Project manager part 3
In theory, all project managers do similar types of tasks whether managing a factory, an organization, a restaurant, or a software development. In reality the implementation differs depend of the type of work. Managing a construction project is not the same a managing software project although at the high level, there are commonalities. Basically, project management consists of four major tasks: Planning, Organizing, Leading, and Controlling.
1) Planning: Every project must have a project plan with a clear goal. Project goal must also be in alignment with the company's business goals. Project manager must ask: “How does this project help achieve the goals of the company”. Without clearly understand this, it is easy to be confused and lose control of what you are doing and the project could be a waste of money, resources and bring no benefit to the company.
2) Organizing: Project managers are responsible for managing people and resources of the company. They must know how many people are needed for the project and how long will it takes to complete the project. Therefore, project managers must know how to estimate the time and resources needed for the project and organize the project accordingly. If the project does not have enough people or necessary resources then it may not be done correctly and nothing will be accomplished. Without a well organized plan with specified schedule and resources, team members may think that the manager is unprepared, incompetent, and may not respect him. Unorganized project is a formula for failure.
3) Leading: Project managers must be able to manage people and makes sure that projects are completed on time, within costs, and meet all requirements. Team members follow project managers because they see them as someone that direct them, motivates them, guides them, help them meet the company's goals. Project managers need to know what motivates their team members and encourage them to reach their objectives. Effective managers must meet with team members often to understand their concerns, needs, and issues. This builds trust and a feeling of involvement for the team. Managers who are too busy, spend more time in meetings and not spending time with teams are often lose respect, being considered by the team as hiding their incompetents in being busy and not managing.
4) Controlling: Project managers must monitor the project's performance on a timely basis to make sure goals are being met. For example, if the company has a goal of increasing sales by 10% by the end of the year, the manager must check the progress toward the goal at the end of each month.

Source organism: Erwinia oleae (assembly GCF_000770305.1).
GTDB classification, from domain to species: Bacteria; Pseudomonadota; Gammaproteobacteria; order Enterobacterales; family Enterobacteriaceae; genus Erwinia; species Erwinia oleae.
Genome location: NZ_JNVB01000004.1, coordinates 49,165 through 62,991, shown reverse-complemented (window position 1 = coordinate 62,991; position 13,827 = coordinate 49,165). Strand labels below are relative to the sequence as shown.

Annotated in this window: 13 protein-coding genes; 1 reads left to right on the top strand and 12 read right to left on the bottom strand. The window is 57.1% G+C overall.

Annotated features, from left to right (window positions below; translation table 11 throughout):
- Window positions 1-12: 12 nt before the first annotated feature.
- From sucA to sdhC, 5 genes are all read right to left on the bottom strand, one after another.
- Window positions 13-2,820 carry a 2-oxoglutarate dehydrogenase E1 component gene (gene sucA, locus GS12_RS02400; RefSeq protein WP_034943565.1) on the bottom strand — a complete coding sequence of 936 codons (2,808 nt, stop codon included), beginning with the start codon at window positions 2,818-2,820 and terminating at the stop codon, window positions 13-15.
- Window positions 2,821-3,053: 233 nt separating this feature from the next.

Every project must have a Statement of Works (SOW), a document that specifies what the project must do. The SOW must be updated frequently based on changes from customers' requests and uses as a baseline for the project. Depending on the size and complexity of the project, the manager must work with customers to develop the SOW and get it approved before starting the project. A good SOW generally contains the following sections:
1) An Executive Summary: A short overview on the purpose of the project, its background, its scope and sometimes a high-level project plan.
2) Objectives: Clearly describes the objectives of the project. (i.e., what is the project, why it is needed, when it must be done etc.)
3) Goals: The project goals must be measurable so manager knows whether you are meeting the objectives or not. The goals have to be realistic and achievable with the date of delivery.
4) Scope: Describe the work that will be done as well as what will not be done (Note: the Scope is one of the most important sections of the SOW. Therefore, be very specific when writing it.)
5) Deliverables: A list of the deliverables to be produced by the project. Project manager must describe each deliverable clearly so team members who are responsible for it will understand it well. For example, design document; architect chart; workflow chart; testing plan; final product etc.
6) Project assumptions and risks: Since there may be some unknown issues while project managers work on the SOW and they make assumptions and they could be risks. Typical risks are associated with schedule, resources estimates; funding etc.
7) Customers: A list of all customers in the project.
A good project manager must be able to keep employees motivated throughout the project and ensure that things are accomplished accordingly. In most types of project, planning is important because things do not change much once the project starts but for software project, changes continue throughout the project because software product is an intangible product or “Brain product” therefore it requires more trainings, more experienced project manager than other projects.
- Blogs of Prof. John Vu, Carnegie Mellon University